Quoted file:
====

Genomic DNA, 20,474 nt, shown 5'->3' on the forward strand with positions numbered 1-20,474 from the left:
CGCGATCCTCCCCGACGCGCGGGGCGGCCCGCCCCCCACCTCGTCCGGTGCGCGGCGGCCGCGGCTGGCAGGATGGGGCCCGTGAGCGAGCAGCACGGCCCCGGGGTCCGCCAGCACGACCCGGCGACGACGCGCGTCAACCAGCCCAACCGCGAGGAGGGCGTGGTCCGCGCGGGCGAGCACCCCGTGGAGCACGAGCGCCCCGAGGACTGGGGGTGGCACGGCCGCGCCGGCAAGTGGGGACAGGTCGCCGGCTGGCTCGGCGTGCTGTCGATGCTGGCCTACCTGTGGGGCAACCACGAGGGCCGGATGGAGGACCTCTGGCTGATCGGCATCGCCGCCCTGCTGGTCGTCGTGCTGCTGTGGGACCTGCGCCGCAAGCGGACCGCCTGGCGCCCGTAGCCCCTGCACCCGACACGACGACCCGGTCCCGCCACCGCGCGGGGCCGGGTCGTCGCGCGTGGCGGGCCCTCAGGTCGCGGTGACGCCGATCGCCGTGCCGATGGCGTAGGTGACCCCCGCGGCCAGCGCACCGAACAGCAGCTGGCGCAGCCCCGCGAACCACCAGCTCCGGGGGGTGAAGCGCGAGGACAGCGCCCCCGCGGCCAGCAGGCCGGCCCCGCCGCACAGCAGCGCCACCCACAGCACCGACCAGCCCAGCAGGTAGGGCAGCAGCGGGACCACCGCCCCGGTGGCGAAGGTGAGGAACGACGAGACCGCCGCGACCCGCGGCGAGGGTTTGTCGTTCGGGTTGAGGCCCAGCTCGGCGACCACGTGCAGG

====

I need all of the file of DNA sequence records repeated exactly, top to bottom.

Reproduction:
Genomic DNA, 20,474 nt, shown 5'->3' on the forward strand with positions numbered 1-20,474 from the left:
CGCGATCCTCCCCGACGCGCGGGGCGGCCCGCCCCCCACCTCGTCCGGTGCGCGGCGGCCGCGGCTGGCAGGATGGGGCCCGTGAGCGAGCAGCACGGCCCCGGGGTCCGCCAGCACGACCCGGCGACGACGCGCGTCAACCAGCCCAACCGCGAGGAGGGCGTGGTCCGCGCGGGCGAGCACCCCGTGGAGCACGAGCGCCCCGAGGACTGGGGGTGGCACGGCCGCGCCGGCAAGTGGGGACAGGTCGCCGGCTGGCTCGGCGTGCTGTCGATGCTGGCCTACCTGTGGGGCAACCACGAGGGCCGGATGGAGGACCTCTGGCTGATCGGCATCGCCGCCCTGCTGGTCGTCGTGCTGCTGTGGGACCTGCGCCGCAAGCGGACCGCCTGGCGCCCGTAGCCCCTGCACCCGACACGACGACCCGGTCCCGCCACCGCGCGGGGCCGGGTCGTCGCGCGTGGCGGGCCCTCAGGTCGCGGTGACGCCGATCGCCGTGCCGATGGCGTAGGTGACCCCCGCGGCCAGCGCACCGAACAGCAGCTGGCGCAGCCCCGCGAACCACCAGCTCCGGGGGGTGAAGCGCGAGGACAGCGCCCCCGCGGCCAGCAGGCCGGCCCCGCCGCACAGCAGCGCCACCCACAGCACCGACCAGCCCAGCAGGTAGGGCAGCAGCGGGACCACCGCCCCGGTGGCGAAGGTGAGGAACGACGAGACCGCCGCGACCCGCGGCGAGGGTTTGTCGTTCGGGTTGAGGCCCAGCTCGGCGACCACGTGCAGG